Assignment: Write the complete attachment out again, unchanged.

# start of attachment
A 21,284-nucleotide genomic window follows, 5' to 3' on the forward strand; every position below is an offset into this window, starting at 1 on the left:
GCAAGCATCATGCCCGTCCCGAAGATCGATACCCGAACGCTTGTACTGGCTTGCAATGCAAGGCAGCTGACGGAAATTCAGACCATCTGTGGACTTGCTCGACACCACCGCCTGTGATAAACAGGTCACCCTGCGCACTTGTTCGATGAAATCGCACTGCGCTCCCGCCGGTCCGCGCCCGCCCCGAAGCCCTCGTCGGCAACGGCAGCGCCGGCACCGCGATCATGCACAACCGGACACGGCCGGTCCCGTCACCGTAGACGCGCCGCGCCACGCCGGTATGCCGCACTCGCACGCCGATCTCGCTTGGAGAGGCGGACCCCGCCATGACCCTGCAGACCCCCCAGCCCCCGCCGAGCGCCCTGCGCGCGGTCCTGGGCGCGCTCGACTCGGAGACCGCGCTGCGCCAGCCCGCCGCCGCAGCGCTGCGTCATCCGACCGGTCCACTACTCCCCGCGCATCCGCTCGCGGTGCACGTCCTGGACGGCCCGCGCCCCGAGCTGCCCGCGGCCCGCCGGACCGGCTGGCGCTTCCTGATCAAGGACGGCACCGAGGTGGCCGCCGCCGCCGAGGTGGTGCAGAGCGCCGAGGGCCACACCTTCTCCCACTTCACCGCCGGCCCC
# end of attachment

A 21,284-nucleotide genomic window follows, 5' to 3' on the forward strand; every position below is an offset into this window, starting at 1 on the left:
GCAAGCATCATGCCCGTCCCGAAGATCGATACCCGAACGCTTGTACTGGCTTGCAATGCAAGGCAGCTGACGGAAATTCAGACCATCTGTGGACTTGCTCGACACCACCGCCTGTGATAAACAGGTCACCCTGCGCACTTGTTCGATGAAATCGCACTGCGCTCCCGCCGGTCCGCGCCCGCCCCGAAGCCCTCGTCGGCAACGGCAGCGCCGGCACCGCGATCATGCACAACCGGACACGGCCGGTCCCGTCACCGTAGACGCGCCGCGCCACGCCGGTATGCCGCACTCGCACGCCGATCTCGCTTGGAGAGGCGGACCCCGCCATGACCCTGCAGACCCCCCAGCCCCCGCCGAGCGCCCTGCGCGCGGTCCTGGGCGCGCTCGACTCGGAGACCGCGCTGCGCCAGCCCGCCGCCGCAGCGCTGCGTCATCCGACCGGTCCACTACTCCCCGCGCATCCGCTCGCGGTGCACGTCCTGGACGGCCCGCGCCCCGAGCTGCCCGCGGCCCGCCGGACCGGCTGGCGCTTCCTGATCAAGGACGGCACCGAGGTGGCCGCCGCCGCCGAGGTGGTGCAGAGCGCCGAGGGCCACACCTTCTCCCACTTCACCGCCGGCCCC